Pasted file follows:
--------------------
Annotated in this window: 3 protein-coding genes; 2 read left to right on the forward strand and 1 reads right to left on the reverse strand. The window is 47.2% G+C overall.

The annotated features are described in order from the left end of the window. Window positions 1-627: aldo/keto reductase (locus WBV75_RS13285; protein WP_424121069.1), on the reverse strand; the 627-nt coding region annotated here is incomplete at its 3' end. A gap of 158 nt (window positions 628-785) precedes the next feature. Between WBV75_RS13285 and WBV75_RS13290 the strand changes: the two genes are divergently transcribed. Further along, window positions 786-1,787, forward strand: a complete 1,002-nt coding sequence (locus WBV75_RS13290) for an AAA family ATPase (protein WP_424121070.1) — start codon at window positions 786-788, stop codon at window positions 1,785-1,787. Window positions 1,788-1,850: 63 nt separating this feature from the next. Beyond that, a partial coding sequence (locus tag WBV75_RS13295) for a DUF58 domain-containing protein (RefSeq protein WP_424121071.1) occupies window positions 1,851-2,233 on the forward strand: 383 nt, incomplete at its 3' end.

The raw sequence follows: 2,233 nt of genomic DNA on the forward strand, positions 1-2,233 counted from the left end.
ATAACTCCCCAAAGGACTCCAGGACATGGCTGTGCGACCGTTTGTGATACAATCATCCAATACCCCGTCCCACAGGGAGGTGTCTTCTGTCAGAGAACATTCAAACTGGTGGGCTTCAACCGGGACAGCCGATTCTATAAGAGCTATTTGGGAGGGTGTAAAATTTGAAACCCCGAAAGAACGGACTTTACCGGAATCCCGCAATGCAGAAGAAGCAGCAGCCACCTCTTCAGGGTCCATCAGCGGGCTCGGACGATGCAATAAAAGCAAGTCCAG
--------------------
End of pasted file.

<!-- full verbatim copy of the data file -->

Annotated in this window: 3 protein-coding genes; 2 read left to right on the forward strand and 1 reads right to left on the reverse strand. The window is 47.2% G+C overall.

The annotated features are described in order from the left end of the window. Window positions 1-627: aldo/keto reductase (locus WBV75_RS13285; protein WP_424121069.1), on the reverse strand; the 627-nt coding region annotated here is incomplete at its 3' end. A gap of 158 nt (window positions 628-785) precedes the next feature. Between WBV75_RS13285 and WBV75_RS13290 the strand changes: the two genes are divergently transcribed. Further along, window positions 786-1,787, forward strand: a complete 1,002-nt coding sequence (locus WBV75_RS13290) for an AAA family ATPase (protein WP_424121070.1) — start codon at window positions 786-788, stop codon at window positions 1,785-1,787. Window positions 1,788-1,850: 63 nt separating this feature from the next. Beyond that, a partial coding sequence (locus tag WBV75_RS13295) for a DUF58 domain-containing protein (RefSeq protein WP_424121071.1) occupies window positions 1,851-2,233 on the forward strand: 383 nt, incomplete at its 3' end.

The raw sequence follows: 2,233 nt of genomic DNA on the forward strand, positions 1-2,233 counted from the left end.
ATAACTCCCCAAAGGACTCCAGGACATGGCTGTGCGACCGTTTGTGATACAATCATCCAATACCCCGTCCCACAGGGAGGTGTCTTCTGTCAGAGAACATTCAAACTGGTGGGCTTCAACCGGGACAGCCGATTCTATAAGAGCTATTTGGGAGGGTGTAAAATTTGAAACCCCGAAAGAACGGACTTTACCGGAATCCCGCAATGCAGAAGAAGCAGCAGCCACCTCTTCAGGGTCCATCAGCGGGCTCGGACGATGCAATAAAAGCAAGTCCAG